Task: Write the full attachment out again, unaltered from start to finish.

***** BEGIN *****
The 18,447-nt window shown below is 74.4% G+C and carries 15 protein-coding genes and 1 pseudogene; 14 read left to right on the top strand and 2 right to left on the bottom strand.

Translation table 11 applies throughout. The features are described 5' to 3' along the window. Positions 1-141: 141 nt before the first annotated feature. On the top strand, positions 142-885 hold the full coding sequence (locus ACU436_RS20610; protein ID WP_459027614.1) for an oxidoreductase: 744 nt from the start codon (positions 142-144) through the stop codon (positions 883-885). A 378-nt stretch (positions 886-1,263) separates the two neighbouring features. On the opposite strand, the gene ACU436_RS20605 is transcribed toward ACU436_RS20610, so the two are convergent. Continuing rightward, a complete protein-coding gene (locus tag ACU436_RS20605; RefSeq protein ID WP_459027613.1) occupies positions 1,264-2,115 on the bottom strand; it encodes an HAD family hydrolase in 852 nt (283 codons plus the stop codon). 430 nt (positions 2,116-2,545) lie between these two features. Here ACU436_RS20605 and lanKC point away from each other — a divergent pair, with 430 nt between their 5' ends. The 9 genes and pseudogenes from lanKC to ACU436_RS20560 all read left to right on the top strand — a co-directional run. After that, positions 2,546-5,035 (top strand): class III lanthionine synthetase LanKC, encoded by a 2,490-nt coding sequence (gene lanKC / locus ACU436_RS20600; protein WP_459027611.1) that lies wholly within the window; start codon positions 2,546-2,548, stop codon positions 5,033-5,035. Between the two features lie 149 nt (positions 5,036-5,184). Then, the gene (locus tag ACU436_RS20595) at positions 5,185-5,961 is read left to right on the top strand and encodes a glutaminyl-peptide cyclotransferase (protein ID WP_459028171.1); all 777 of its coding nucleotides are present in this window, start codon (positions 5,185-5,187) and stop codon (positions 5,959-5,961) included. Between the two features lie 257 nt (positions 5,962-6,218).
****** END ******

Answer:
The 18,447-nt window shown below is 74.4% G+C and carries 15 protein-coding genes and 1 pseudogene; 14 read left to right on the top strand and 2 right to left on the bottom strand.

Translation table 11 applies throughout. The features are described 5' to 3' along the window. Positions 1-141: 141 nt before the first annotated feature. On the top strand, positions 142-885 hold the full coding sequence (locus ACU436_RS20610; protein ID WP_459027614.1) for an oxidoreductase: 744 nt from the start codon (positions 142-144) through the stop codon (positions 883-885). A 378-nt stretch (positions 886-1,263) separates the two neighbouring features. On the opposite strand, the gene ACU436_RS20605 is transcribed toward ACU436_RS20610, so the two are convergent. Continuing rightward, a complete protein-coding gene (locus tag ACU436_RS20605; RefSeq protein ID WP_459027613.1) occupies positions 1,264-2,115 on the bottom strand; it encodes an HAD family hydrolase in 852 nt (283 codons plus the stop codon). 430 nt (positions 2,116-2,545) lie between these two features. Here ACU436_RS20605 and lanKC point away from each other — a divergent pair, with 430 nt between their 5' ends. The 9 genes and pseudogenes from lanKC to ACU436_RS20560 all read left to right on the top strand — a co-directional run. After that, positions 2,546-5,035 (top strand): class III lanthionine synthetase LanKC, encoded by a 2,490-nt coding sequence (gene lanKC / locus ACU436_RS20600; protein WP_459027611.1) that lies wholly within the window; start codon positions 2,546-2,548, stop codon positions 5,033-5,035. Between the two features lie 149 nt (positions 5,036-5,184). Then, the gene (locus tag ACU436_RS20595) at positions 5,185-5,961 is read left to right on the top strand and encodes a glutaminyl-peptide cyclotransferase (protein ID WP_459028171.1); all 777 of its coding nucleotides are present in this window, start codon (positions 5,185-5,187) and stop codon (positions 5,959-5,961) included. Between the two features lie 257 nt (positions 5,962-6,218).